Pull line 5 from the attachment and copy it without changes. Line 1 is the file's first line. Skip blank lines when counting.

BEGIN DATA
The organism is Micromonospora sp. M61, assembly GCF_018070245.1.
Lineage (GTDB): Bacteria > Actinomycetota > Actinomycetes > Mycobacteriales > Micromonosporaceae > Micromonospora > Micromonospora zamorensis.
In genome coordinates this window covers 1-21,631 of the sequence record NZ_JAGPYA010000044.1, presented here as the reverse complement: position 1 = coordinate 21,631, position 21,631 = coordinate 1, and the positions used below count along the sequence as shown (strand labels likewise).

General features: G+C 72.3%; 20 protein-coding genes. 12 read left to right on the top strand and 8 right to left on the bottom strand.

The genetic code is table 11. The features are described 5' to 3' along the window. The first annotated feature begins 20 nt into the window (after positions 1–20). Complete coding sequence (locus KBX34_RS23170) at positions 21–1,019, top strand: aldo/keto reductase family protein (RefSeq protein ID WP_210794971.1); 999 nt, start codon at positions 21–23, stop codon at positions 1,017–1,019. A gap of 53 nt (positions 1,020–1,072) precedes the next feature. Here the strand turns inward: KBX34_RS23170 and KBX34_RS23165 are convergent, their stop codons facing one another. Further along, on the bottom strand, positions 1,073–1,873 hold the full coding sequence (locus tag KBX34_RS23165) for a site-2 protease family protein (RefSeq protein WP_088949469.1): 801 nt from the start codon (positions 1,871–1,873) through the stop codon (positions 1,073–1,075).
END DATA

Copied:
The genetic code is table 11. The features are described 5' to 3' along the window. The first annotated feature begins 20 nt into the window (after positions 1–20). Complete coding sequence (locus KBX34_RS23170) at positions 21–1,019, top strand: aldo/keto reductase family protein (RefSeq protein ID WP_210794971.1); 999 nt, start codon at positions 21–23, stop codon at positions 1,017–1,019. A gap of 53 nt (positions 1,020–1,072) precedes the next feature. Here the strand turns inward: KBX34_RS23170 and KBX34_RS23165 are convergent, their stop codons facing one another. Further along, on the bottom strand, positions 1,073–1,873 hold the full coding sequence (locus tag KBX34_RS23165) for a site-2 protease family protein (RefSeq protein WP_088949469.1): 801 nt from the start codon (positions 1,871–1,873) through the stop codon (positions 1,073–1,075).